Qu. Go tell this heauy Message to the King.

Exit

Aye me! What is this World? What newes are these? But wherefore greeue I at an houres poore losse, Omitting Suffolkes exile, my soules Treasure? Why onely Suffolke mourne I not for thee? And with the Southerne clouds, contend in teares? Theirs for the earths encrease, mine for my sorrowes. Now get thee hence, the King thou know'st is comming, If thou be found by me, thou art but dead

Suf. If I depart from thee, I cannot liue, And in thy sight to dye, what were it else, But like a pleasant slumber in thy lap? Heere could I breath my soule into the ayre, As milde and gentle as the Cradle-babe, Dying with mothers dugge betweene it's lips. Where from thy sight, I should be raging mad, And cry out for thee to close vp mine eyes: To haue thee with thy lippes to stop my mouth: So should'st thou eyther turne my flying soule, Or I should breathe it so into thy body, And then it liu'd in sweete Elizium. To dye by thee, were but to dye in iest, From thee to dye, were torture more then death: Oh let me stay, befall what may befall

Queen. Away: Though parting be a fretfull corosiue, It is applyed to a deathfull wound. To France sweet Suffolke: Let me heare from thee: For wheresoere thou art in this worlds Globe, Ile haue an Iris that shall finde thee out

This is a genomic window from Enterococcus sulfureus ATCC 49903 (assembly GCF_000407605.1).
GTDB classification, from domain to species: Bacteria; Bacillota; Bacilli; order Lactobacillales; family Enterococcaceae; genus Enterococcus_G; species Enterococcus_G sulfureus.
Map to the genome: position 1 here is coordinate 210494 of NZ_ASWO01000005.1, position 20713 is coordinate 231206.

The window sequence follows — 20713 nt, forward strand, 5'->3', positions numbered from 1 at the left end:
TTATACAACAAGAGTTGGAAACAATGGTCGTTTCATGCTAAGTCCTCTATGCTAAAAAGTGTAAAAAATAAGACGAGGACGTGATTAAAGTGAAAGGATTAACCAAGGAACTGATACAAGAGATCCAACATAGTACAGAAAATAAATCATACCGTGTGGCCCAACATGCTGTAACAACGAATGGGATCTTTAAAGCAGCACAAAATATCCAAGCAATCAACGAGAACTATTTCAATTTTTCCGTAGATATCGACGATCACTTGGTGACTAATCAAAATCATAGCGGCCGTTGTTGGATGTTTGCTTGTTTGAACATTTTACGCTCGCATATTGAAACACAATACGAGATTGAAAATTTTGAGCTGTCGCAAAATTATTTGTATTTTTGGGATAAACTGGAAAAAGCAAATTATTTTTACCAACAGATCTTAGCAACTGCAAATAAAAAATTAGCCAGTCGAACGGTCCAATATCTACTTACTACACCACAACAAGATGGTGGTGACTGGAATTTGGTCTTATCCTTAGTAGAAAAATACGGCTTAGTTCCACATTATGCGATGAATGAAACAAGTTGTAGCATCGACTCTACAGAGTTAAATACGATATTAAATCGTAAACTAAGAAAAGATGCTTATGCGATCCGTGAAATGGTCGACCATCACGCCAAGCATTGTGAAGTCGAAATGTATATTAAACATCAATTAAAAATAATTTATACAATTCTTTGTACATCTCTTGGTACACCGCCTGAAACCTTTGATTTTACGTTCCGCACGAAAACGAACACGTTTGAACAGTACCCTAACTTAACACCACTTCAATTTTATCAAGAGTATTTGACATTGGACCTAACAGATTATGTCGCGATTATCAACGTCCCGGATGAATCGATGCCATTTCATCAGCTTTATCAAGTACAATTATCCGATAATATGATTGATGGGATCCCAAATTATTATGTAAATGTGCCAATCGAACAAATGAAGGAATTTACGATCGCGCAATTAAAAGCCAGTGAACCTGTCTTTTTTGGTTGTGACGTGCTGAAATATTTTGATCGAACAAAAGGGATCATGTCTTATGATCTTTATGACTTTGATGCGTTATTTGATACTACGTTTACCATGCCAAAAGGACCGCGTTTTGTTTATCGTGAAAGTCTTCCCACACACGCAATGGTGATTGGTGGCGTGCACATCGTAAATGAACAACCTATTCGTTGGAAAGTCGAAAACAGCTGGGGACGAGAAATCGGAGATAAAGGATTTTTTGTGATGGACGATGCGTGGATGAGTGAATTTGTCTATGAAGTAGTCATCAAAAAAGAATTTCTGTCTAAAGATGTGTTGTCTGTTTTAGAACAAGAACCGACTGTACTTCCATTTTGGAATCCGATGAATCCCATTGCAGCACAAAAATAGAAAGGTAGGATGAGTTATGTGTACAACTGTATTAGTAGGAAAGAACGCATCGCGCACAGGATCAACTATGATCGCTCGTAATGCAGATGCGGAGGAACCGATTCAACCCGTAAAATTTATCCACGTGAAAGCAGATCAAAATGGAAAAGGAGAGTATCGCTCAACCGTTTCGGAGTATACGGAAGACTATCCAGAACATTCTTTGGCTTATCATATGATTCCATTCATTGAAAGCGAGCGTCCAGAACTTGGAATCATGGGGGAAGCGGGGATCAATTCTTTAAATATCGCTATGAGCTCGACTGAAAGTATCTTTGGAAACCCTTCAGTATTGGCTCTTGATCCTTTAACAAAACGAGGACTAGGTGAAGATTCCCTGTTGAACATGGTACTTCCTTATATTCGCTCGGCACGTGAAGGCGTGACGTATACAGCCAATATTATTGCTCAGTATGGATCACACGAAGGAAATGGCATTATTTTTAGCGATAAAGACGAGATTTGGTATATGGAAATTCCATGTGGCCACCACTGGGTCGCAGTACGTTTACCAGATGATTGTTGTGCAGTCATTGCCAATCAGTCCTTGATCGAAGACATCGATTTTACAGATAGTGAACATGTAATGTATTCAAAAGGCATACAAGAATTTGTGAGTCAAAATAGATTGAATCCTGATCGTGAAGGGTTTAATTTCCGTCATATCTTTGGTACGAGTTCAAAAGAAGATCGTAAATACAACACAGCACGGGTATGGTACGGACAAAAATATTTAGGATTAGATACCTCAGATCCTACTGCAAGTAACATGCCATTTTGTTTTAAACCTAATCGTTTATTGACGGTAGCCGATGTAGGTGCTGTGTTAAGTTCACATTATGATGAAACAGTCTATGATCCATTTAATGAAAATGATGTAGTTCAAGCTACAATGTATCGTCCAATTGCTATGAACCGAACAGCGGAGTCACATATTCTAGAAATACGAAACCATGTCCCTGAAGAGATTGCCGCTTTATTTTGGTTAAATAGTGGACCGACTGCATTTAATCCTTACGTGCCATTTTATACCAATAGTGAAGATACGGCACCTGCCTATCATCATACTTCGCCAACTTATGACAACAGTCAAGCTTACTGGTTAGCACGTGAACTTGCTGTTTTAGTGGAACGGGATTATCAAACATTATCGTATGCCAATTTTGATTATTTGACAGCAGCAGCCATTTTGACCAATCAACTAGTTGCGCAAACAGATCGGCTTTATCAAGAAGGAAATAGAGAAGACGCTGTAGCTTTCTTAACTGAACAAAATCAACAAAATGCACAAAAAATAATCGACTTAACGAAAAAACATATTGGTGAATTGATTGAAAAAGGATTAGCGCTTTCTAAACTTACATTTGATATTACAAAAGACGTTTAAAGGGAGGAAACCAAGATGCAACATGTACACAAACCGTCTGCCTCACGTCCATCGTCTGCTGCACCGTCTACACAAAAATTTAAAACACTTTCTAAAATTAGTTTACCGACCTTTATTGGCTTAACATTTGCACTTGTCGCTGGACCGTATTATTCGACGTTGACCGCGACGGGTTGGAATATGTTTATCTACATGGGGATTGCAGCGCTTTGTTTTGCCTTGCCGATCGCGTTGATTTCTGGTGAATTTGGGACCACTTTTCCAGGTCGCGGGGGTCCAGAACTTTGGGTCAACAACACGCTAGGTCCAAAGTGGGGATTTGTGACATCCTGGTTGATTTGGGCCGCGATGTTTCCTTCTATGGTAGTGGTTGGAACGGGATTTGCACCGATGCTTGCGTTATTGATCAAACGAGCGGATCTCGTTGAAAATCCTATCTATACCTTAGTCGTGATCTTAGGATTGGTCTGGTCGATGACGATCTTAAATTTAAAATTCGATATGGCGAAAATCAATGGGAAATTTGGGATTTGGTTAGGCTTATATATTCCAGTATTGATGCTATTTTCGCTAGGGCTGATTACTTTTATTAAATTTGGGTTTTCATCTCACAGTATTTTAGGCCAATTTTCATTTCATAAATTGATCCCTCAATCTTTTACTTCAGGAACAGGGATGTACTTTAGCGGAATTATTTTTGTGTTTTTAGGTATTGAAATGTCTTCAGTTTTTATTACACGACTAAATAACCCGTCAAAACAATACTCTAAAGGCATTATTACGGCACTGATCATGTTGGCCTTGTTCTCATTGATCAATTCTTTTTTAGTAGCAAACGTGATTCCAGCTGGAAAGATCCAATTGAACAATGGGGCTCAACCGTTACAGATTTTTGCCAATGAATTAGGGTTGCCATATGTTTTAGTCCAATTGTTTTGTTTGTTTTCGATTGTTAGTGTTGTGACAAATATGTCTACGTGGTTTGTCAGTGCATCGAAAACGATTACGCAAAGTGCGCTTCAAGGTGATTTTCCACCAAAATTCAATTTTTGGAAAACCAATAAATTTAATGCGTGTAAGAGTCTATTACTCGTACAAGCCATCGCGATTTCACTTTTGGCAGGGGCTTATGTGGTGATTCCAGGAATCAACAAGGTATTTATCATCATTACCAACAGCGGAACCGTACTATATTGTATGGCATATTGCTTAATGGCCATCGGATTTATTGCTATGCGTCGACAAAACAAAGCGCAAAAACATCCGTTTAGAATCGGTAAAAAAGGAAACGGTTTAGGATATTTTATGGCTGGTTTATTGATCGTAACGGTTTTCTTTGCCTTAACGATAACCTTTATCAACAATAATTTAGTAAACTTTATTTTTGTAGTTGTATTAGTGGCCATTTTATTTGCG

Suf. I go

Qu. And take my heart with thee

Suf. A Iewell lockt into the wofulst Caske, That euer did containe a thing of worth, Euen as a splitted Barke, so sunder we: This way fall I to death

Qu. This way for me.

Exeunt.

Enter the King, Salisbury, and Warwicke, to the Cardinal in bed.

King. How fare's my Lord? Speake Beauford to thy Soueraigne

Ca. If thou beest death, Ile giue thee Englands Treasure, Enough to purchase such another Island, So thou wilt let me liue, and feele no paine

King. Ah, what a signe it is of euill life, Where death's approach is seene so terrible

War. Beauford, it is thy Soueraigne speakes to thee

Beau. Bring me vnto my Triall when you will. Dy'de he not in his bed? Where should he dye? Can I make men liue where they will or no? Oh torture me no more, I will confesse. Aliue againe? Then shew me where he is, Ile giue a thousand pound to looke vpon him. He hath no eyes, the dust hath blinded them. Combe downe his haire; looke, looke, it stands vpright, Like Lime-twigs set to catch my winged soule: Giue me some drinke, and bid the Apothecarie Bring the strong poyson that I bought of him

King. Oh thou eternall mouer of the heauens, Looke with a gentle eye vpon this Wretch, Oh beate away the busie medling Fiend, That layes strong siege vnto this wretches soule, And from his bosome purge this blacke dispaire

War. See how the pangs of death do make him grin

Sal. Disturbe him not, let him passe peaceably

King. Peace to his soule, if Gods good pleasure be. Lord Card'nall, if thou think'st on heauens blisse, Hold vp thy hand, make signall of thy hope. He dies and makes no signe: Oh God forgiue him

War. So bad a death, argues a monstrous life

King. Forbeare to iudge, for we are sinners all. Close vp his eyes, and draw the Curtaine close, And let vs all to Meditation.

Exeunt.

Alarum. Fight at Sea. Ordnance goes off.

Enter Lieutenant, Suffolke, and others.

The second Part of Henry the Sixt Page 27

William Shakespeare Plays

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